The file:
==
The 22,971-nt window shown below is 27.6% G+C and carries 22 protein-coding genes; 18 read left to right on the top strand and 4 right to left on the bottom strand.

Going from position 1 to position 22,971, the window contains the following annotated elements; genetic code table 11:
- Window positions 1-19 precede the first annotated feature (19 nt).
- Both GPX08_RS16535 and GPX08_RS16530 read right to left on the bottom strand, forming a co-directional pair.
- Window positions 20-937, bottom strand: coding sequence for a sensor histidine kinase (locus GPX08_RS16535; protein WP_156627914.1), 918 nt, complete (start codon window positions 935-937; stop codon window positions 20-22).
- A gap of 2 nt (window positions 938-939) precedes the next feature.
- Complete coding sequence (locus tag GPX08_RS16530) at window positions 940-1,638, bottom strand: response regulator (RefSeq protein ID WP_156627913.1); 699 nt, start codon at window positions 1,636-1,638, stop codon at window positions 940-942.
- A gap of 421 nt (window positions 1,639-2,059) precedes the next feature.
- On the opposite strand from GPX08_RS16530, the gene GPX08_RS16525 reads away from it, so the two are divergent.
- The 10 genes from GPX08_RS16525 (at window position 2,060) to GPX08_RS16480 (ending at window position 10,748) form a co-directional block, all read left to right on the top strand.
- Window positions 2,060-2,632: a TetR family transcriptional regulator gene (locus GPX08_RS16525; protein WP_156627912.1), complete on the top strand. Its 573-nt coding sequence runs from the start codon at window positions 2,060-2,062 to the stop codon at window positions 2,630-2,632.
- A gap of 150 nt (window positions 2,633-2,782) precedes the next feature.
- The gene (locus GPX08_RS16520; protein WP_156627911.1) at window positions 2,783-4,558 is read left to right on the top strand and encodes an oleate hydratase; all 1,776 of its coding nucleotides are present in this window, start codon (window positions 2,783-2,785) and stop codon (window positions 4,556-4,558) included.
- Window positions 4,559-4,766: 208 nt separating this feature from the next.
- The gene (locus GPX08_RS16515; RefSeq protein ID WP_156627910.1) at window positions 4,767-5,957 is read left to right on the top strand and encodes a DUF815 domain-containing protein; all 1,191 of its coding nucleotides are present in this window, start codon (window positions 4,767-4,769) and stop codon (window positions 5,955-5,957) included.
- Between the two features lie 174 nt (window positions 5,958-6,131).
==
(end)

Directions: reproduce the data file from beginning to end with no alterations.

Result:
The 22,971-nt window shown below is 27.6% G+C and carries 22 protein-coding genes; 18 read left to right on the top strand and 4 right to left on the bottom strand.

Going from position 1 to position 22,971, the window contains the following annotated elements; genetic code table 11:
- Window positions 1-19 precede the first annotated feature (19 nt).
- Both GPX08_RS16535 and GPX08_RS16530 read right to left on the bottom strand, forming a co-directional pair.
- Window positions 20-937, bottom strand: coding sequence for a sensor histidine kinase (locus GPX08_RS16535; protein WP_156627914.1), 918 nt, complete (start codon window positions 935-937; stop codon window positions 20-22).
- A gap of 2 nt (window positions 938-939) precedes the next feature.
- Complete coding sequence (locus tag GPX08_RS16530) at window positions 940-1,638, bottom strand: response regulator (RefSeq protein ID WP_156627913.1); 699 nt, start codon at window positions 1,636-1,638, stop codon at window positions 940-942.
- A gap of 421 nt (window positions 1,639-2,059) precedes the next feature.
- On the opposite strand from GPX08_RS16530, the gene GPX08_RS16525 reads away from it, so the two are divergent.
- The 10 genes from GPX08_RS16525 (at window position 2,060) to GPX08_RS16480 (ending at window position 10,748) form a co-directional block, all read left to right on the top strand.
- Window positions 2,060-2,632: a TetR family transcriptional regulator gene (locus GPX08_RS16525; protein WP_156627912.1), complete on the top strand. Its 573-nt coding sequence runs from the start codon at window positions 2,060-2,062 to the stop codon at window positions 2,630-2,632.
- A gap of 150 nt (window positions 2,633-2,782) precedes the next feature.
- The gene (locus GPX08_RS16520; protein WP_156627911.1) at window positions 2,783-4,558 is read left to right on the top strand and encodes an oleate hydratase; all 1,776 of its coding nucleotides are present in this window, start codon (window positions 2,783-2,785) and stop codon (window positions 4,556-4,558) included.
- Window positions 4,559-4,766: 208 nt separating this feature from the next.
- The gene (locus GPX08_RS16515; RefSeq protein ID WP_156627910.1) at window positions 4,767-5,957 is read left to right on the top strand and encodes a DUF815 domain-containing protein; all 1,191 of its coding nucleotides are present in this window, start codon (window positions 4,767-4,769) and stop codon (window positions 5,955-5,957) included.
- Between the two features lie 174 nt (window positions 5,958-6,131).